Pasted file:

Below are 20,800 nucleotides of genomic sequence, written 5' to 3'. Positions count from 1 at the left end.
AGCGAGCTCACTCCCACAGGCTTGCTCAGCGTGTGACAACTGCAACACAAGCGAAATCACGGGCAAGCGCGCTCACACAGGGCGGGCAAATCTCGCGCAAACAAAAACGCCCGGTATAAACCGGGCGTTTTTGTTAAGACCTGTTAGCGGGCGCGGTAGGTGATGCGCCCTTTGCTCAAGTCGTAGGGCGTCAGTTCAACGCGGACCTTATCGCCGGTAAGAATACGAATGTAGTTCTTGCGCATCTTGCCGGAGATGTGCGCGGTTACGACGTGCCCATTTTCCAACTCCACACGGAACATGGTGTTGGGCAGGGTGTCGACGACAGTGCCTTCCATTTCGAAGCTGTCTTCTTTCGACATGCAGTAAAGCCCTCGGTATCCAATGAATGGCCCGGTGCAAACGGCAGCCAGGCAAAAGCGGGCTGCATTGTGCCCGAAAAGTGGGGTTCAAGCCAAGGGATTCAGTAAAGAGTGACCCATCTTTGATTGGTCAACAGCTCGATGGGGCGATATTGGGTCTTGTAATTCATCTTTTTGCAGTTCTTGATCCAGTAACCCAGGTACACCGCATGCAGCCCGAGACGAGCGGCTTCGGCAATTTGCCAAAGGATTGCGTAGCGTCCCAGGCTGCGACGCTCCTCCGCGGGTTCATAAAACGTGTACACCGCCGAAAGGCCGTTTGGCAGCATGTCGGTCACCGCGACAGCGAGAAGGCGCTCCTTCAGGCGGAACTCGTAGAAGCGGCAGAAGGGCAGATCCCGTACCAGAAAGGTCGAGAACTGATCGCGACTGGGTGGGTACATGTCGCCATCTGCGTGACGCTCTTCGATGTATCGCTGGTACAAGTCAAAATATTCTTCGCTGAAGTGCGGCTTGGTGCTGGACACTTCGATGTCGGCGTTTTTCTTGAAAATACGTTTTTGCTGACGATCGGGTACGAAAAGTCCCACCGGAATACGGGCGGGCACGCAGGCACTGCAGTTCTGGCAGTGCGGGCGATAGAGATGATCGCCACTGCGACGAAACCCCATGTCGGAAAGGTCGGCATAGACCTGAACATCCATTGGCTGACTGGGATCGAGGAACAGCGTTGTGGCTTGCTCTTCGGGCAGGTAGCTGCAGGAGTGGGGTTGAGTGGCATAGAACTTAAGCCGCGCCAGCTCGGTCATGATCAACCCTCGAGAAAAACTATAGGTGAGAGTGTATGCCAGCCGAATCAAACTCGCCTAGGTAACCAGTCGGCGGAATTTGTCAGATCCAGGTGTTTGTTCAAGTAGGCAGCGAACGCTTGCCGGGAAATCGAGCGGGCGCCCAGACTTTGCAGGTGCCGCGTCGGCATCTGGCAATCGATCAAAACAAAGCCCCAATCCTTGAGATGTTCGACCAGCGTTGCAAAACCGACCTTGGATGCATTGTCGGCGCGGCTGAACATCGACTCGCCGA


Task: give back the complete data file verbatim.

Below are 20,800 nucleotides of genomic sequence, written 5' to 3'. Positions count from 1 at the left end.
AGCGAGCTCACTCCCACAGGCTTGCTCAGCGTGTGACAACTGCAACACAAGCGAAATCACGGGCAAGCGCGCTCACACAGGGCGGGCAAATCTCGCGCAAACAAAAACGCCCGGTATAAACCGGGCGTTTTTGTTAAGACCTGTTAGCGGGCGCGGTAGGTGATGCGCCCTTTGCTCAAGTCGTAGGGCGTCAGTTCAACGCGGACCTTATCGCCGGTAAGAATACGAATGTAGTTCTTGCGCATCTTGCCGGAGATGTGCGCGGTTACGACGTGCCCATTTTCCAACTCCACACGGAACATGGTGTTGGGCAGGGTGTCGACGACAGTGCCTTCCATTTCGAAGCTGTCTTCTTTCGACATGCAGTAAAGCCCTCGGTATCCAATGAATGGCCCGGTGCAAACGGCAGCCAGGCAAAAGCGGGCTGCATTGTGCCCGAAAAGTGGGGTTCAAGCCAAGGGATTCAGTAAAGAGTGACCCATCTTTGATTGGTCAACAGCTCGATGGGGCGATATTGGGTCTTGTAATTCATCTTTTTGCAGTTCTTGATCCAGTAACCCAGGTACACCGCATGCAGCCCGAGACGAGCGGCTTCGGCAATTTGCCAAAGGATTGCGTAGCGTCCCAGGCTGCGACGCTCCTCCGCGGGTTCATAAAACGTGTACACCGCCGAAAGGCCGTTTGGCAGCATGTCGGTCACCGCGACAGCGAGAAGGCGCTCCTTCAGGCGGAACTCGTAGAAGCGGCAGAAGGGCAGATCCCGTACCAGAAAGGTCGAGAACTGATCGCGACTGGGTGGGTACATGTCGCCATCTGCGTGACGCTCTTCGATGTATCGCTGGTACAAGTCAAAATATTCTTCGCTGAAGTGCGGCTTGGTGCTGGACACTTCGATGTCGGCGTTTTTCTTGAAAATACGTTTTTGCTGACGATCGGGTACGAAAAGTCCCACCGGAATACGGGCGGGCACGCAGGCACTGCAGTTCTGGCAGTGCGGGCGATAGAGATGATCGCCACTGCGACGAAACCCCATGTCGGAAAGGTCGGCATAGACCTGAACATCCATTGGCTGACTGGGATCGAGGAACAGCGTTGTGGCTTGCTCTTCGGGCAGGTAGCTGCAGGAGTGGGGTTGAGTGGCATAGAACTTAAGCCGCGCCAGCTCGGTCATGATCAACCCTCGAGAAAAACTATAGGTGAGAGTGTATGCCAGCCGAATCAAACTCGCCTAGGTAACCAGTCGGCGGAATTTGTCAGATCCAGGTGTTTGTTCAAGTAGGCAGCGAACGCTTGCCGGGAAATCGAGCGGGCGCCCAGACTTTGCAGGTGCCGCGTCGGCATCTGGCAATCGATCAAAACAAAGCCCCAATCCTTGAGATGTTCGACCAGCGTTGCAAAACCGACCTTGGATGCATTGTCGGCGCGGCTGAACATCGACTCGCCGA